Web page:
Tuesday, April 13, 2010

Changing me

Life is never as simple as following a formula.

I held Peanut Butter this morning for a little while, talking to him, keeping him warm in his blanket, enjoying him and filling his love tank.

The rest of the morning did not go smoothly. He cried and begged for help with his one daily chore, emptying the silverware from the dishwasher.
He begged me to sit and hold him during breakfast. I had already eaten and had my own list of things pressing to get done.
He cried about getting dressed, even though I helped him with all of it and then wrapped him in his cozy blanket again. He sat at the table in front of his untouched breakfast and cried.

It was a rough start to the morning.

Still, I tried to find ways to connect with him and times to hold him throughout the day, and by the end of it I'm feeling like things are better between us. I should have known it wouldn't be a simple, one-step fix, and maybe really not a fix at all, just an improvement in the relationship between mother and son, better, more understanding and loving responses on my part to his emotional meltdowns and loud demands, a development of self-control, patient endurance, and godliness in this mother, who can then model those things for her kids, and maybe help them more easily believe in Jesus.

Monday, April 12, 2010

Melting Peanut Butter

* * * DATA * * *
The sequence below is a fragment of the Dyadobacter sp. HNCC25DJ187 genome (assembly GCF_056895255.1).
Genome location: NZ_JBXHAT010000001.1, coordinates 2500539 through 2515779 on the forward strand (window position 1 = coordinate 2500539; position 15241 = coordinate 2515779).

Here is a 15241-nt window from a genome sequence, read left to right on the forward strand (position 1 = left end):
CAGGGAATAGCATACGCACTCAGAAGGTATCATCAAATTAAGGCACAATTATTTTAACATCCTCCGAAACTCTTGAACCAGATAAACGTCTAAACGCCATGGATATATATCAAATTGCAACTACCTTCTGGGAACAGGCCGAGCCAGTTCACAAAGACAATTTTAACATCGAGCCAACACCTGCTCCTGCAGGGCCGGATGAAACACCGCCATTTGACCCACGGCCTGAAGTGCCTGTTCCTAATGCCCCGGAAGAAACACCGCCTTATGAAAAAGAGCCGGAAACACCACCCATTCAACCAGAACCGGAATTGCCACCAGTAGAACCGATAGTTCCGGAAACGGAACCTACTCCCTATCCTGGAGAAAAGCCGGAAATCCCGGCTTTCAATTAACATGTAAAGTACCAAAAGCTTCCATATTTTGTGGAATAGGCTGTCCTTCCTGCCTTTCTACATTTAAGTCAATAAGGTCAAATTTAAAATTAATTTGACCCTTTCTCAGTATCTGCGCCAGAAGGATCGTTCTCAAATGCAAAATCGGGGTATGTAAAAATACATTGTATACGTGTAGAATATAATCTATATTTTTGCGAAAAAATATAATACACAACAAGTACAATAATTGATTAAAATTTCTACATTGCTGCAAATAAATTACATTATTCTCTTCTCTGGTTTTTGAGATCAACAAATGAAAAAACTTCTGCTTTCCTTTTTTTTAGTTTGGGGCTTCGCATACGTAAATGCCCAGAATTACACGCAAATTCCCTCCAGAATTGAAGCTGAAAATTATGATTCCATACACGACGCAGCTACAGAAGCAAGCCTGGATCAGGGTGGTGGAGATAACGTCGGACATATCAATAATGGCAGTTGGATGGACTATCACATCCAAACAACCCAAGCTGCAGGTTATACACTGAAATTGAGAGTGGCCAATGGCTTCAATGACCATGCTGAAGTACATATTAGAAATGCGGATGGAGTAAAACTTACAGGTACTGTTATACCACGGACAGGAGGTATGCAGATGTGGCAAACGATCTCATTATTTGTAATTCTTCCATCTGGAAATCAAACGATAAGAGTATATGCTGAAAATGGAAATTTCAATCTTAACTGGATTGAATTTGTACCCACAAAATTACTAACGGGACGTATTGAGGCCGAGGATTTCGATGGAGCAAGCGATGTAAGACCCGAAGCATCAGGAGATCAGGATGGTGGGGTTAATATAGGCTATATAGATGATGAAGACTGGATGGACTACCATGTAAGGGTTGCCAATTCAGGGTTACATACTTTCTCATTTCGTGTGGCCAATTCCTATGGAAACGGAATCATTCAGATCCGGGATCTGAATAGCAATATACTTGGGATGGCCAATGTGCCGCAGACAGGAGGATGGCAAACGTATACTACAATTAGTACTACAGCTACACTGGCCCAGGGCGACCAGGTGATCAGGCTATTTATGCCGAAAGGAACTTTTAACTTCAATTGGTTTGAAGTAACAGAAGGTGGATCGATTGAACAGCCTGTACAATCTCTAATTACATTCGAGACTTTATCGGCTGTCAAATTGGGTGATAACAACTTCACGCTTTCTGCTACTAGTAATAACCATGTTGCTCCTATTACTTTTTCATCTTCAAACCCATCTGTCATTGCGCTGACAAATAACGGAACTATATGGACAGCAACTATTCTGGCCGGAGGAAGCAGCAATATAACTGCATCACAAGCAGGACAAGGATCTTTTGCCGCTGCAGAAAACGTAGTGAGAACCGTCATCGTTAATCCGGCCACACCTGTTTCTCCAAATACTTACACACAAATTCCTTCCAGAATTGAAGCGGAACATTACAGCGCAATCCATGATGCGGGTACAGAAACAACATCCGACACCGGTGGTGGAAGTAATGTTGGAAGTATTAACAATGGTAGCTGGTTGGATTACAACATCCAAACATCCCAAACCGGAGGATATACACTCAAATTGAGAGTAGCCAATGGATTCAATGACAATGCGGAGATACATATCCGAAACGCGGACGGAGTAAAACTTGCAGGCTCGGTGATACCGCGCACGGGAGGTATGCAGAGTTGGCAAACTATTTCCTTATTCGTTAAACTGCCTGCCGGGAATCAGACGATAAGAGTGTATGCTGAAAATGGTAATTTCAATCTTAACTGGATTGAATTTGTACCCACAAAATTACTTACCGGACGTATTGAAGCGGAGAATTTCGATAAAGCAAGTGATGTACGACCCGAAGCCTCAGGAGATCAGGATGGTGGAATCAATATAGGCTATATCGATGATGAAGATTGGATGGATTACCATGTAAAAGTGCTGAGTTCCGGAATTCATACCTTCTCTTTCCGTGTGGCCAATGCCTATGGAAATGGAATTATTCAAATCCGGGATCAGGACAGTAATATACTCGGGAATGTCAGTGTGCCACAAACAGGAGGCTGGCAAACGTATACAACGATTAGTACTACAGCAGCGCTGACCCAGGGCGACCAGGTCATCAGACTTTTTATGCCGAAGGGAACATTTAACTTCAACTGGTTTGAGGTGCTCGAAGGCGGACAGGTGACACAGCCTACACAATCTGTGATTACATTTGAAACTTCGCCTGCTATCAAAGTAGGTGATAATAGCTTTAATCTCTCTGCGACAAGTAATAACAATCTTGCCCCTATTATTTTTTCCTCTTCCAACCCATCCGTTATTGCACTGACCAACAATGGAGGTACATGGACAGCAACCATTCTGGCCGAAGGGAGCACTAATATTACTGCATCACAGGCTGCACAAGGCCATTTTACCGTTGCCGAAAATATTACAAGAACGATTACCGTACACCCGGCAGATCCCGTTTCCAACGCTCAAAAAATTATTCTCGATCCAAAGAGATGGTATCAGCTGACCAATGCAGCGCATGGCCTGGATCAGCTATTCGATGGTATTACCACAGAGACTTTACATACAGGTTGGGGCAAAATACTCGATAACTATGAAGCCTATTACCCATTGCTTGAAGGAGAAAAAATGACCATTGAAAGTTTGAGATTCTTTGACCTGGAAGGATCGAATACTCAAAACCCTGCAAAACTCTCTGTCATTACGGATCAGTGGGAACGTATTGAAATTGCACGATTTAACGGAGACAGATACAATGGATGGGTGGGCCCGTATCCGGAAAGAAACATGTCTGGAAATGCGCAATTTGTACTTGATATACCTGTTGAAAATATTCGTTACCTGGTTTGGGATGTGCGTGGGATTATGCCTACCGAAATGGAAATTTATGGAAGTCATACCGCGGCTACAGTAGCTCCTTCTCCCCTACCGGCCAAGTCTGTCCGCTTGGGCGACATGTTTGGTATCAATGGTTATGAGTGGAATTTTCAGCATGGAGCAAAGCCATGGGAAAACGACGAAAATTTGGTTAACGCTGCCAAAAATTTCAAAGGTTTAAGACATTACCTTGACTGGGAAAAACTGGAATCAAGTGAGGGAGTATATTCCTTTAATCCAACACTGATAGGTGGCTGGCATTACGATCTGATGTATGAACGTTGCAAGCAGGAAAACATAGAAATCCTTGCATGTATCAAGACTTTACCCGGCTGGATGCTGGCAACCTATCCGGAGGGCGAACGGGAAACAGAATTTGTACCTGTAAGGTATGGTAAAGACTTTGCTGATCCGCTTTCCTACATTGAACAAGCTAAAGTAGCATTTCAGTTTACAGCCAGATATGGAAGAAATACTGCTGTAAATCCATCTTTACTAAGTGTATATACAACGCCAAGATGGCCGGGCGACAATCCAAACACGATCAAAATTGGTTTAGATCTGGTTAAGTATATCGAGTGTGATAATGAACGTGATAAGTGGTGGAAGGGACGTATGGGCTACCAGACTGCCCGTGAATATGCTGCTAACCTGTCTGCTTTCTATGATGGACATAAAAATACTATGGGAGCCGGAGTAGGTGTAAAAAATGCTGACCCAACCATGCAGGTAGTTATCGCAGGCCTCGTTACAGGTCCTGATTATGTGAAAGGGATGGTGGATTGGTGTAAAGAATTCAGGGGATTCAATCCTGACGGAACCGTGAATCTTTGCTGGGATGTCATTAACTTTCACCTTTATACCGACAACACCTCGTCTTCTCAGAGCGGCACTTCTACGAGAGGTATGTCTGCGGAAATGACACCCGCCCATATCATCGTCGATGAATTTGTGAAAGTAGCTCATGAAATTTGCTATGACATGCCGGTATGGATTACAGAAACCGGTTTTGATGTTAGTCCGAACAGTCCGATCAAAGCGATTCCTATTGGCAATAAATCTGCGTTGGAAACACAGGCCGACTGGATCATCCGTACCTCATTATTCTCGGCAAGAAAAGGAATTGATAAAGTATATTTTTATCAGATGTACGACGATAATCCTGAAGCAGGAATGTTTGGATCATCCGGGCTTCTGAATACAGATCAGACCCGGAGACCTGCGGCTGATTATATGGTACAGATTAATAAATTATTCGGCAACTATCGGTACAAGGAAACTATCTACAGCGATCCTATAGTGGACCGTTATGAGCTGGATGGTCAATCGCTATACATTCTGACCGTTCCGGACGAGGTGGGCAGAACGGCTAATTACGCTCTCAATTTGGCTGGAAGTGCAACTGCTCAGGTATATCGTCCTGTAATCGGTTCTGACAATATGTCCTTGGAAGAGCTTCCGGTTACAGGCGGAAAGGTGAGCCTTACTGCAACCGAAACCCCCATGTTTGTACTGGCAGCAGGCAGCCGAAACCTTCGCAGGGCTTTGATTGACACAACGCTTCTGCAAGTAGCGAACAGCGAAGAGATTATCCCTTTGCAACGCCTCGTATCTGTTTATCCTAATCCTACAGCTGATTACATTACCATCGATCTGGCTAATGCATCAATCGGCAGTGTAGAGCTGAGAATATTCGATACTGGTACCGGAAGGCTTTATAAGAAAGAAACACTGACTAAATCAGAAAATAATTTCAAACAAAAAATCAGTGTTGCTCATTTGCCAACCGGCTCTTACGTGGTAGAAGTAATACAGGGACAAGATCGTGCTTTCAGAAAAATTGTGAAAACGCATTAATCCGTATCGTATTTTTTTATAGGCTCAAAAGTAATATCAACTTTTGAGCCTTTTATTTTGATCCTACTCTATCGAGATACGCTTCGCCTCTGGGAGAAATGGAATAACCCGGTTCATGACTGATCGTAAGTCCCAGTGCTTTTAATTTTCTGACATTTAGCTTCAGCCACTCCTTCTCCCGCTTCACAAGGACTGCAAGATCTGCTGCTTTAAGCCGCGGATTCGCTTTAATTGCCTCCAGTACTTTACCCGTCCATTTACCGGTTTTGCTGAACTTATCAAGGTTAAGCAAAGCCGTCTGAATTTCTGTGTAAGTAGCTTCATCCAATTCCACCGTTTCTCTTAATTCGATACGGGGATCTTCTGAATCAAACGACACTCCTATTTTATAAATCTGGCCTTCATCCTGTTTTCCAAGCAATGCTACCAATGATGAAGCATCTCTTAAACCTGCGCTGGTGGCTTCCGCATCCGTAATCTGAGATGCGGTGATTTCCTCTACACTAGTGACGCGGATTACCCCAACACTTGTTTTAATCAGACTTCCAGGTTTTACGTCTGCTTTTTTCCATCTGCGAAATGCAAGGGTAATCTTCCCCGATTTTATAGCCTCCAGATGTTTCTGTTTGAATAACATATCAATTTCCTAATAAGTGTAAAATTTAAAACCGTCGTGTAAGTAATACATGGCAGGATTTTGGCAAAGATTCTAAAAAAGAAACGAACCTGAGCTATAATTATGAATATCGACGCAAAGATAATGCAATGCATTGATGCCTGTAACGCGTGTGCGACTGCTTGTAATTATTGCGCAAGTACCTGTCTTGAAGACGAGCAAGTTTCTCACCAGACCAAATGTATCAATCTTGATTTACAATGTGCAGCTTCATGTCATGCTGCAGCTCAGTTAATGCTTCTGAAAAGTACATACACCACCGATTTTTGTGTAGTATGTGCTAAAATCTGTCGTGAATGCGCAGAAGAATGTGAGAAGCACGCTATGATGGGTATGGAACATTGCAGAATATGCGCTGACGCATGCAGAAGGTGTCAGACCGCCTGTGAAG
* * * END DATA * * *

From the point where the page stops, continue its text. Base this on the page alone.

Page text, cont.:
He lost us at church yesterday, my second boy, middle child, the one with loudest cry and strongest passions and most demands. I signed the two boys into their class, even though they begin the service in the auditorium where I am, up front in a cluster of their classmates to sing with us a few songs before they leave for their own stories and activities. Then I headed to the nursery across the room to deposit Raindrop with the babies. Christopher Robin followed me in and helped put the numbered tag on her diaper bag, then we went out to collect Peanut Butter and head for the auditorium. He was where I had left him, face in hands, bent over a bench, crying. Quietly, because, passionate as he is, he is closed, silent, and reserved around strangers. I knelt and pulled his hands from his tear streaked cheeks and hugged and listened while he told me he didn't want Christopher Robin to leave him there alone, and I apologized and told him we were just through the door in the nursery, and lifted his sturdy three year old body and took him to the front row of the auditorium where the kids all collect, set him beside Christopher Robin in a seat, showed him where I would be at the front, singing, and asked Christopher Robin to please hold his hand on the way back to their class when the time came, just for a little added comfort and security.